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Legal case: Facebook deliberately gives underage money to parents' money without consent



Newly released documents show that social media giant Facebook was aware that children spent large amounts of money on the site's games without their parents' consent.

The documents released on Thursday night are part of a lawsuit in 2012 against the company claiming that Facebook knew the children bought and made it difficult for the parents to get the money back. CBS News reported .

A parent allowed her 12-year-old son to use her credit card to play Ninja Saga on the spot with a $ 19.95 starting fee. But the woman as soon as the cost of almost $ 1,000. Glynnis Bohannan told CBS News that her son said he did not use his credit card. However, Facebook had stored credit card information without Bhannan's son's knowledge and had charged it when he played the game.

Related: A look at the companies Facebook confirmed the shared data with:

9 PHOTO

Companies Facebook confirms the common data with

See Gallery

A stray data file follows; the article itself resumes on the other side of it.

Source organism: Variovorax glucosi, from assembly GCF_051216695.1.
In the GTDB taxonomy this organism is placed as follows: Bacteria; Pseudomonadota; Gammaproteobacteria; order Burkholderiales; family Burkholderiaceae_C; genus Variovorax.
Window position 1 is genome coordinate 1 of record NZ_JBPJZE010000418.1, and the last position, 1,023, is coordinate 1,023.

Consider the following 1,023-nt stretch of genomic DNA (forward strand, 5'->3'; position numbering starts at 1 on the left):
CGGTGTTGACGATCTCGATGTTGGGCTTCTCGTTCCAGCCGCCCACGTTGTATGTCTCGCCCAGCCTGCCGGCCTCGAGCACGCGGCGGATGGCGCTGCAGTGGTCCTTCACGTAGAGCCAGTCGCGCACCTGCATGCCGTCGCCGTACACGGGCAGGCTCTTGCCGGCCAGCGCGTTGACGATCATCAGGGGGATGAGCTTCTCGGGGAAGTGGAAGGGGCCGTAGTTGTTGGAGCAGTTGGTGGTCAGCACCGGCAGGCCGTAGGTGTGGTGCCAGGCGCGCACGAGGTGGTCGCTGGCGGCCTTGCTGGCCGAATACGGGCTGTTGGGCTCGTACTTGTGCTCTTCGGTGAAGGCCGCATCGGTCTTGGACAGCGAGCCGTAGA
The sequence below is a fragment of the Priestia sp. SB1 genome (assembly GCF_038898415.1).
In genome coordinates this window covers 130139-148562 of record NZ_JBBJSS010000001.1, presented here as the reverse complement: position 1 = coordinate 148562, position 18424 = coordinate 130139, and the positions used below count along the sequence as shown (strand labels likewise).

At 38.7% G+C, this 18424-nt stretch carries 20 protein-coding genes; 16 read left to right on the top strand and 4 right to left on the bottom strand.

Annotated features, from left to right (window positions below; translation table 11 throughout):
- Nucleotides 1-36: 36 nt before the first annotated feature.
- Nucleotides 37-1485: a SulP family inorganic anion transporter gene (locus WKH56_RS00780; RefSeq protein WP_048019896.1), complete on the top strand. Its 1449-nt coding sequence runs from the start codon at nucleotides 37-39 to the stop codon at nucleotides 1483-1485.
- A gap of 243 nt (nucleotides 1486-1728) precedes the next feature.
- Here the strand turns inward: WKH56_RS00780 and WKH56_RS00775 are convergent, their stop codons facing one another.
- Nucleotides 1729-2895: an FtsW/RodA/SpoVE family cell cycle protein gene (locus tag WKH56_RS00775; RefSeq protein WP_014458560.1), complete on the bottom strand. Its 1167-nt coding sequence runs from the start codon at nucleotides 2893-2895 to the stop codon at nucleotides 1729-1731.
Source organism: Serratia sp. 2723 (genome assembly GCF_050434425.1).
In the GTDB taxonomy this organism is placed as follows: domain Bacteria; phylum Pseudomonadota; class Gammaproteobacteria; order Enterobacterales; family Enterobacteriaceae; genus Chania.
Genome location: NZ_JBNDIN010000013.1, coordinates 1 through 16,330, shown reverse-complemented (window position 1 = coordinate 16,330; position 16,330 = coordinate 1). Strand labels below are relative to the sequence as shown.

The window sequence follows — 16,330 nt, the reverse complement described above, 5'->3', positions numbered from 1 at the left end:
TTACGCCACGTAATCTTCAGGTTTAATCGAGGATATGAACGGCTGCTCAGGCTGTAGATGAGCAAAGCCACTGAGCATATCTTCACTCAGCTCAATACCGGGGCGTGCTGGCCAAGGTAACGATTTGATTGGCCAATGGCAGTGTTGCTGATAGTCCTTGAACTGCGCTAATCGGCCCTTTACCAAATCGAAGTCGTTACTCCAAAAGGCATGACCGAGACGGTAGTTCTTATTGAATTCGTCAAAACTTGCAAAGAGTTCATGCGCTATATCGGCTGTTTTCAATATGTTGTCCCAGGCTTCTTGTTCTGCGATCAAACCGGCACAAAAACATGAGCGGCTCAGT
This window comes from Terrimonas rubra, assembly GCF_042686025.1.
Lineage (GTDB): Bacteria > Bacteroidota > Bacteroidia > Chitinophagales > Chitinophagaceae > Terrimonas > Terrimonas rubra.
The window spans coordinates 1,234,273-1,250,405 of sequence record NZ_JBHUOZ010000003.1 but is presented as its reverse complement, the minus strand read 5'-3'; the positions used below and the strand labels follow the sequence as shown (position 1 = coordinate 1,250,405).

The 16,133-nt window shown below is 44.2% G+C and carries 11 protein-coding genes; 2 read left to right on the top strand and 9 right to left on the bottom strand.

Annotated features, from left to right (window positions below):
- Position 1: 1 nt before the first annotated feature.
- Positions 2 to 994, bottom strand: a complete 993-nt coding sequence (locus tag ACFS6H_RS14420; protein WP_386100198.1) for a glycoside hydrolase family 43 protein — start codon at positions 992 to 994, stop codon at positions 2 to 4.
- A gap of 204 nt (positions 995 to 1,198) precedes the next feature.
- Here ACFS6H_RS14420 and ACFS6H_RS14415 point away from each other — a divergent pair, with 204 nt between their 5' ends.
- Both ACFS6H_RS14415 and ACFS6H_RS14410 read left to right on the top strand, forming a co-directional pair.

Apple

( REUTERS / Heinz-Peter Bader)

Samsung

(REUTERS / Kim Hong-Ji)

Amazon

(REUTERS / Abhishek N. Chinnappa)

Blackberry

(REUTERS / Mark Blinch)

Microsoft

(REUTERS / Mike Blake)

Huawei – The Chinese company is the world's third largest smartphone maker

(REUTERS / Yves Herman)

Lenovo

REUTERS / Gleb Garanich / File Photo)

OPPO – Chinese smartphone maker

(REUTERS / Edgar Su)

TCL Corp. – China's largest television and mobile phone manufacturer

REUTERS / Claro Cortes IV CC / JJ)




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According to Bohannan, his son refunded coin during the game, but Facebook didn't show that it cost $ 19.95 each time.

According to the documents this was a common practice across the site, known as "friendly fraud". Bohannan filed a lawsuit after she could not reach Facebook for a refund. In the end, her trial was turned into a lawsuit for class cases, CBS reported.

Internal documents show that Facebook employees discuss friendly fraud, called FF minor. They were reluctant to stop the exercise because it would harm the company's revenue. Between 2008 and 2014, children under the age of 18 spent more than $ 34 million in purchases.

In a document, an employee on Facebook discussed how the company could use "data to select apps that would be good recipients for automatic teaching influx … apps that come to mind: PetVille, Happy Aquarium, Wild Ones, Child Buddy and any Ninja game. "The employee also asked if the company should just" begin to refund for overtly FF less. "

According to CBS, Facebook settled the lawsuit in 2016 and said the company reviewed its practice and "agreed to update our site

Copyright 2019 US News & World Report


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